Raytheon applauds aerospace parkway, 'remains committed to Tucson' | Tech Parks Arizona

Raytheon applauds aerospace parkway, 'remains committed to Tucson'

                                                                                                                                           Guests listen to Joe Snell, president and CEO of TREO, during the organization’s annual luncheon at the Hilton El Conquistador. Raytheon Missile Systems President Taylor Lawrence gave the keynote address. 

Efforts to give Raytheon Missile Systems more room to grow in Tucson are critical to help the region’s biggest private employer thrive, the company’s president said Thursday.

With increasing global security threats, as well as global competition in the arms market, Raytheon needs flexibility — including space around its local operation at Tucson International Airport — to compete and grow, Missile Systems President Taylor Lawrence said at the annual luncheon of Tucson Regional Economic Opportunities Inc.

The world’s biggest missile maker, Raytheon develops and makes weapons including the Tomahawk cruise missile at its sprawling site at the airport, employing more than 9,000 people locally.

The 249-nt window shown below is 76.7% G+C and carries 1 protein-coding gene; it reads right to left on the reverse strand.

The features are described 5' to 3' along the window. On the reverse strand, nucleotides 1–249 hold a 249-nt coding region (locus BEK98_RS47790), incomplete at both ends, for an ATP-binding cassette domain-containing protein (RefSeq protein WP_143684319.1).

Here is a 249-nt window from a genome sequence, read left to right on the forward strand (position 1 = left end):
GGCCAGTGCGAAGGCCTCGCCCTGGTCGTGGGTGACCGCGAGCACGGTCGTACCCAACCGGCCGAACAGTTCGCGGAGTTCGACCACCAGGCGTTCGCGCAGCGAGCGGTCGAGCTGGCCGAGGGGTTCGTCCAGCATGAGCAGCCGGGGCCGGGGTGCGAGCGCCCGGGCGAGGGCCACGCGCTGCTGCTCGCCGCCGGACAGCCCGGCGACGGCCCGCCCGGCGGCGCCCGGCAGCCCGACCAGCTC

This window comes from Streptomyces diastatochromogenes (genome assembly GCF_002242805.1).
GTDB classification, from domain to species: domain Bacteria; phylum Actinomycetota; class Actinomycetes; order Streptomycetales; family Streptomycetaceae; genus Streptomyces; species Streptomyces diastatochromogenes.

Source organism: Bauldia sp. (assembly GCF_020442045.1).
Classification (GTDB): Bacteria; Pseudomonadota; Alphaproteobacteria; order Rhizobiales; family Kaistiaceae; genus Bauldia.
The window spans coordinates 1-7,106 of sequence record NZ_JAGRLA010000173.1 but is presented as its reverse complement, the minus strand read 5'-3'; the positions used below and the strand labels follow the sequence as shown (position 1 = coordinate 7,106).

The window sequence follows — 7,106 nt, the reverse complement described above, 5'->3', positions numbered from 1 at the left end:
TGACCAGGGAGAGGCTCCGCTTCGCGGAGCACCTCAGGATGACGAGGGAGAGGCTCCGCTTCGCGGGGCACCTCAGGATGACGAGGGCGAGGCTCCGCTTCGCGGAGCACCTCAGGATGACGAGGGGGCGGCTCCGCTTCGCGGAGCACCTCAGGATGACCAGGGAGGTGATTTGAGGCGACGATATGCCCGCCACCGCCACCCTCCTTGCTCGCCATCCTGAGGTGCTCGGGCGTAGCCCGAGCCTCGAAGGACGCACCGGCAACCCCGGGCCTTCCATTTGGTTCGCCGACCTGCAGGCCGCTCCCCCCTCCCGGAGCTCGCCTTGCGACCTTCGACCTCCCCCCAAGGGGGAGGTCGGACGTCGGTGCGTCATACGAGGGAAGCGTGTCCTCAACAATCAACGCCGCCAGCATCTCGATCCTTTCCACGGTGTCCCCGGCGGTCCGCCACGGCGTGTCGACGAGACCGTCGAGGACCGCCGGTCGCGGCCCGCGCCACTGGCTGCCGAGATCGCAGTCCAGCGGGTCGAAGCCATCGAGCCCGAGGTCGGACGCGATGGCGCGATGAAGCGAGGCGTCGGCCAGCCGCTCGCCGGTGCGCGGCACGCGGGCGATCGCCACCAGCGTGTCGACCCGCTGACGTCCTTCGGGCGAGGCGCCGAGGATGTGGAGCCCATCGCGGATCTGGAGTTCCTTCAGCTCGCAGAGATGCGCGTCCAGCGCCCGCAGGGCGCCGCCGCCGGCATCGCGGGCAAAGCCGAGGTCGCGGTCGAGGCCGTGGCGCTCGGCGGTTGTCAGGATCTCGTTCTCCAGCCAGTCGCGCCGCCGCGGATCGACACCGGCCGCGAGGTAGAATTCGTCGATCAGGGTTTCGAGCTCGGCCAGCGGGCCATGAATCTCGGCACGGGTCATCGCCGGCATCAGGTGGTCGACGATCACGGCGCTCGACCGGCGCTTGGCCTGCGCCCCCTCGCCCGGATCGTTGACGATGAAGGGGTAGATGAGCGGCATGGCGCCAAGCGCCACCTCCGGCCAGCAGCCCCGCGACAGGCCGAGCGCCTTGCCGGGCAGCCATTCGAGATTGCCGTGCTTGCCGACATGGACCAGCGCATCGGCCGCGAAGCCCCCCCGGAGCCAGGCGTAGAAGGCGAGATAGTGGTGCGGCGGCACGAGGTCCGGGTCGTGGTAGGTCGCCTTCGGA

“One aspect of flexibility is the ability to expand in close proximity to existing operations, so we can affordably modernize when the time comes,” said Lawrence, who has headed Raytheon’s operation here since 2008. “It’s no secret ... one of our biggest concerns has been our ability to grow here in Tucson.”

In 2010, Raytheon passed on expanding in Tucson, choosing Huntsville, Alabama, as the site for a new, $75 million factory employing hundreds of people. That spurred ongoing efforts led by Pima County to improve access and create buffer areas around Raytheon’s airport site.

Lawrence noted that when billionaire Howard Hughes bought the airport-area property 60 years ago, it was “out away from the city with wide-open spaces so we could build missiles with a nice buffer zone around it.”